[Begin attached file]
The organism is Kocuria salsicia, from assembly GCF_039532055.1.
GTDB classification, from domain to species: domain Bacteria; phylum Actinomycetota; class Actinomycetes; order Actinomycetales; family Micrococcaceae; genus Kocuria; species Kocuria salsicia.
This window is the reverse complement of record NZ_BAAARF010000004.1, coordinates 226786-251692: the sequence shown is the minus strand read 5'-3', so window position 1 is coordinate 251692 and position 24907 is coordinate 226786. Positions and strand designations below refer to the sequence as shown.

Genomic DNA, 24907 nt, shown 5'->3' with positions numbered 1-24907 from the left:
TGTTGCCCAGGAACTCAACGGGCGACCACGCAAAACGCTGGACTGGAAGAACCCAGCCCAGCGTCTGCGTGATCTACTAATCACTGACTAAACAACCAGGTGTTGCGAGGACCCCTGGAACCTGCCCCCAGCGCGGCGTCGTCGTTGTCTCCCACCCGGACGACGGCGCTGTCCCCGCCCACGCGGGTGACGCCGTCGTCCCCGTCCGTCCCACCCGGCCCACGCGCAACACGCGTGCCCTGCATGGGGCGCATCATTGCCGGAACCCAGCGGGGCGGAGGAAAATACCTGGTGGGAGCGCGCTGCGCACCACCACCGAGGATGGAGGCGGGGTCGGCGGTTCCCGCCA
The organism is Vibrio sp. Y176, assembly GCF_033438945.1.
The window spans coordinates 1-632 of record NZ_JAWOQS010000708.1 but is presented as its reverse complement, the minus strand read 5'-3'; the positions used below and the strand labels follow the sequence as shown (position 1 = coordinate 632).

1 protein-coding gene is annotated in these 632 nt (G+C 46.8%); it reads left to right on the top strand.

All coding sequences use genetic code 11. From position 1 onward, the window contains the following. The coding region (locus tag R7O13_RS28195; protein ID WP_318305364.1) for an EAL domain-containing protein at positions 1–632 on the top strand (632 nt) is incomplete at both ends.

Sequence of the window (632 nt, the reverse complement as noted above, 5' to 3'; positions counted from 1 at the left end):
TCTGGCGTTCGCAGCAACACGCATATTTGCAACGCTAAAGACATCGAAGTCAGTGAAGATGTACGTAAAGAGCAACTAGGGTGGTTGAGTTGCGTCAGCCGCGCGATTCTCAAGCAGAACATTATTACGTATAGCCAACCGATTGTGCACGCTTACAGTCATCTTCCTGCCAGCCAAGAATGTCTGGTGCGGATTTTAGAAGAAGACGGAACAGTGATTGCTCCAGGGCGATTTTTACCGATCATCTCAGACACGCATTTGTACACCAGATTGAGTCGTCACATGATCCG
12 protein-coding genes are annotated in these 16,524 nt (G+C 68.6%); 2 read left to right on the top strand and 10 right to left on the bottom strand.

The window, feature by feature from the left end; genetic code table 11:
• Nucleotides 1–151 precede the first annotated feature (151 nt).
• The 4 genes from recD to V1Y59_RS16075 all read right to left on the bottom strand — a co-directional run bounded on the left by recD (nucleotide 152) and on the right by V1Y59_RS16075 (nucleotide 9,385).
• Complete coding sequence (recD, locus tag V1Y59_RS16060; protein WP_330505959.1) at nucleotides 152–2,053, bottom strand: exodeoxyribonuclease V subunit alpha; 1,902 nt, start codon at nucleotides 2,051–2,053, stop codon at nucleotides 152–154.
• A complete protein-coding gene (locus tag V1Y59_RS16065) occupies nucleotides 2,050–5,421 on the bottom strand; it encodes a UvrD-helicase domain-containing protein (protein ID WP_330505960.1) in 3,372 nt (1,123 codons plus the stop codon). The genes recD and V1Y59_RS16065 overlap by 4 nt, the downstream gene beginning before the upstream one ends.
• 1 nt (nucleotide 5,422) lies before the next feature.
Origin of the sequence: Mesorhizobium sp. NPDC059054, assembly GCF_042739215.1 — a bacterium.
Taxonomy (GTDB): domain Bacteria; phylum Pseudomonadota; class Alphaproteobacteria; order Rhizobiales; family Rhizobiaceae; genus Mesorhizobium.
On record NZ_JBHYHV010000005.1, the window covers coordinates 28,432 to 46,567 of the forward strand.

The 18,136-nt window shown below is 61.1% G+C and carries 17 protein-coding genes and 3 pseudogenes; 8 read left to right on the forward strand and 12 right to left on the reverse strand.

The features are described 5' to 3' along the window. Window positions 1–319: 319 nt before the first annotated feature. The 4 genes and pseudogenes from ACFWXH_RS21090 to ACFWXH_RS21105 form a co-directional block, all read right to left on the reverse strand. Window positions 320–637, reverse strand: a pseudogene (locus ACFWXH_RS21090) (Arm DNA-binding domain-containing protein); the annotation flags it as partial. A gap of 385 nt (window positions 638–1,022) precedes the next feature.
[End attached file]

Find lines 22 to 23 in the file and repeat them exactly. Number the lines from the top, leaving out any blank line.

The 18,136-nt window shown below is 61.1% G+C and carries 17 protein-coding genes and 3 pseudogenes; 8 read left to right on the forward strand and 12 right to left on the reverse strand.

The features are described 5' to 3' along the window. Window positions 1–319: 319 nt before the first annotated feature. The 4 genes and pseudogenes from ACFWXH_RS21090 to ACFWXH_RS21105 form a co-directional block, all read right to left on the reverse strand. Window positions 320–637, reverse strand: a pseudogene (locus ACFWXH_RS21090) (Arm DNA-binding domain-containing protein); the annotation flags it as partial. A gap of 385 nt (window positions 638–1,022) precedes the next feature.